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Encyclopedia > Pandarus

In Homer's Iliad, Pandarus or Pandaros is the son of Lycaon and a famous archer. Pandarus, who fights on the side of Troy in the Trojan War, first appears in Book Four of the Iliad. He shoots Menelaus with an arrow, sabotaging a truce that could potentially have led to the peaceful return of Helen of Troy. He is goaded into breaking the truce by the gods, who wish for the destruction of Troy. Later he is himself killed by Diomedes. Bust of Homer in the British Museum For other uses, see Homer (disambiguation). ... The Iliad (Greek Ιλιάς, Ilias) tells part of the story of the siege of the city of Ilium, i. ... See African Hunting Dog for Lycaon pictus. ... Walls of the excavated city of Troy (Turkey) This article is about the city of Troy / Ilion as described in the works of Homer, and the location of an ancient city associated with it. ... The Trojan War was a war waged, according to legend, against the city of Troy in Asia Minor by the armies of the Acheans, following the kidnapping (or elopement) of Helen of Sparta by Paris of Troy. ... Menelaus (also transliterated as Meneláos), in Greek mythology, was a king of Sparta and son of Atreus and Aerope. ... Helen was the wife of Menelaus and reputed to be the most beautiful woman in the world, and her abduction by Paris brought about the Trojan War. ... In Greek mythology, Diomêdês (god-like cunning) was the son of Tydeus and Deipyle and a favored hero of Athena. ...


Pandarus is also the name of a companion of Aeneas in Virgil's Aeneid. Aeneas (or Aineias) was a Trojan hero, the son of prince Anchises and the goddess Aphrodite (Venus in Roman sources). ... For other uses see Virgil (disambiguation). ... The Aeneid is a Latin epic written by Virgil in the 1st century BC that tells the legendary story of Aeneas, a Trojan who traveled to Italy where he became the ancestor of the Romans. ...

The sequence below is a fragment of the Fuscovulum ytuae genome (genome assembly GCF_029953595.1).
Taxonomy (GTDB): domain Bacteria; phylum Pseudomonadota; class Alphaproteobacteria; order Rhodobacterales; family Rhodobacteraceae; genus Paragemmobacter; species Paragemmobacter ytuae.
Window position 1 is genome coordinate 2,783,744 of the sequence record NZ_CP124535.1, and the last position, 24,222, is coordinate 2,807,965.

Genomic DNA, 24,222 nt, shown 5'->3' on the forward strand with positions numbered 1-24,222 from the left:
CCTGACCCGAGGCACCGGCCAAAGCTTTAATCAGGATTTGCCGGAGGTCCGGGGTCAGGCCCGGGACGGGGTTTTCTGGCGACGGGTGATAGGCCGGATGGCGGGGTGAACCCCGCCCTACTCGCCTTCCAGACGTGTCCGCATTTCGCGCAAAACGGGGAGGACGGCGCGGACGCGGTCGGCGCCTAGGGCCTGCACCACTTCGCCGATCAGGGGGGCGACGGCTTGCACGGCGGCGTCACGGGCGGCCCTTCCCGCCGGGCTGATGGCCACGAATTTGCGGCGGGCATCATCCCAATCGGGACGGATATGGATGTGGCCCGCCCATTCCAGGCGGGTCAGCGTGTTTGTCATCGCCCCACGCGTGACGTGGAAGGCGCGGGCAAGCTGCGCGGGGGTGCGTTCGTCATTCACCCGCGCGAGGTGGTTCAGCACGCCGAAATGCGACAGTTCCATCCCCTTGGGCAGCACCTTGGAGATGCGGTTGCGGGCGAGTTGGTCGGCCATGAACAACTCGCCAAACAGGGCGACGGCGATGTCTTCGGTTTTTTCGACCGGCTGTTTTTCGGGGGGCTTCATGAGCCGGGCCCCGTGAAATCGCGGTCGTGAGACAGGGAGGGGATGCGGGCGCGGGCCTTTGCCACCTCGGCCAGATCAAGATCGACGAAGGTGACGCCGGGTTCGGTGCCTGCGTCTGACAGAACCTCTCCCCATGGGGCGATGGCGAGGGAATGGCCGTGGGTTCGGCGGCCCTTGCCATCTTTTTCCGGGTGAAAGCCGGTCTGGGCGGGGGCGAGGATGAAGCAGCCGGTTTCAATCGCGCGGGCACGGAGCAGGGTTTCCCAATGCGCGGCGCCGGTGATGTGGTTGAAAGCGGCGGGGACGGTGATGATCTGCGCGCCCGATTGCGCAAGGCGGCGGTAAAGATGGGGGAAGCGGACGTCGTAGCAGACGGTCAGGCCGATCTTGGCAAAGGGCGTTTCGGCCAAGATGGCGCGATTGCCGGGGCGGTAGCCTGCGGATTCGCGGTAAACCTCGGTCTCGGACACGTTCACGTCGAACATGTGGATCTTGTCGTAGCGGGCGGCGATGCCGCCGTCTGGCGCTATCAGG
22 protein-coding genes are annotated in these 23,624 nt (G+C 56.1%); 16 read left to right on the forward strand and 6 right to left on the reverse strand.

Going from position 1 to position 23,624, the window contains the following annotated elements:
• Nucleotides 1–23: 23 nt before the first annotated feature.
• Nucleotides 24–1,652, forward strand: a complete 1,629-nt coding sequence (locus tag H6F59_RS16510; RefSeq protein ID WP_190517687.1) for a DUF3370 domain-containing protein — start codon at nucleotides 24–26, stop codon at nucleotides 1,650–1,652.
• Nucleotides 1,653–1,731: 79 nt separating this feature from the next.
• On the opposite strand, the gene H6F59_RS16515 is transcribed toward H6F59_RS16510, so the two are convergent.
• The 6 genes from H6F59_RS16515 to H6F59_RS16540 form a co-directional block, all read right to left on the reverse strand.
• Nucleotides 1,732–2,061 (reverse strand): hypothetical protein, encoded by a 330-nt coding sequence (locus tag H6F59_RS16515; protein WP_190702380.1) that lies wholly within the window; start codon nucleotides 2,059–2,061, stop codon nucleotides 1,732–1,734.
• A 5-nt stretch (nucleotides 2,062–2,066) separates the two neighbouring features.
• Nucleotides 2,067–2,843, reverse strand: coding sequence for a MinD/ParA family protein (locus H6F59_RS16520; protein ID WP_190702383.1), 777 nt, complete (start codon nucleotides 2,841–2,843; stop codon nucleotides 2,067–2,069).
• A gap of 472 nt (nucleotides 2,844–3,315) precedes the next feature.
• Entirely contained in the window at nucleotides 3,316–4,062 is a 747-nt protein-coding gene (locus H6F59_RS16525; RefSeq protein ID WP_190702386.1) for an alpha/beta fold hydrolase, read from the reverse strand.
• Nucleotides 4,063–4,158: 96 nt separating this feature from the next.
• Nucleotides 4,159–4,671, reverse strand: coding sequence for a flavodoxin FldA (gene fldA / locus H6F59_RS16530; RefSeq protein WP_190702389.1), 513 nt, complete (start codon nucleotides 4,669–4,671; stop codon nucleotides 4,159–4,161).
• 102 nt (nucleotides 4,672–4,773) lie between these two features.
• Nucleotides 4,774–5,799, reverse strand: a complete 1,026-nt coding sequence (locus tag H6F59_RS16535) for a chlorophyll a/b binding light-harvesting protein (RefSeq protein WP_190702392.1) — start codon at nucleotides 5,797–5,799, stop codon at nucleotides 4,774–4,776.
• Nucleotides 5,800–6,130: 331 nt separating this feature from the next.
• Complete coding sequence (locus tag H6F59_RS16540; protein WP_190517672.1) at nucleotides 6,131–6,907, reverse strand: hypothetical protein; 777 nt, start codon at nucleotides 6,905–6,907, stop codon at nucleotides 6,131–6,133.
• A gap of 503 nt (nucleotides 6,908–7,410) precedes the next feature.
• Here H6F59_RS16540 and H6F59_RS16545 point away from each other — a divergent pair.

In Geoffrey Chaucer’s poem Troilus and Criseyde (1370), Pandarus is an active go-between between his niece Criseyde and the Greek warrior Diomede. Troilus as his name implies is a Trojan. Troilus pines for Criseyde from afar. This love story is not part of classical Greek mythology, but was created in the twelfth century. Both Pandarus and other characters in the medieval story who have names from the Iliad are quite different from Homer's characters of the same name. Chaucer: Illustration from Cassells History of England, circa 1902 Geoffrey Chaucer (c. ... Troilus and Criseyde is Geoffrey Chaucers poem in rhyme royal re-telling the tragic love story of Troilus, a Trojan prince, and Criseyde. ... Events Beginning of the rule of Poland by Capet-Anjou family. ... Greek mythology comprises the collected narratives of Greek gods, goddesses, heroes, and heroines, originally created and spread within an oral-poetic tradition. ... (11th century - 12th century - 13th century - other centuries) As a means of recording the passage of time, the 12th century was that century which lasted from 1101 to 1200. ... The Iliad (Greek Ιλιάς, Ilias) tells part of the story of the siege of the city of Ilium, i. ...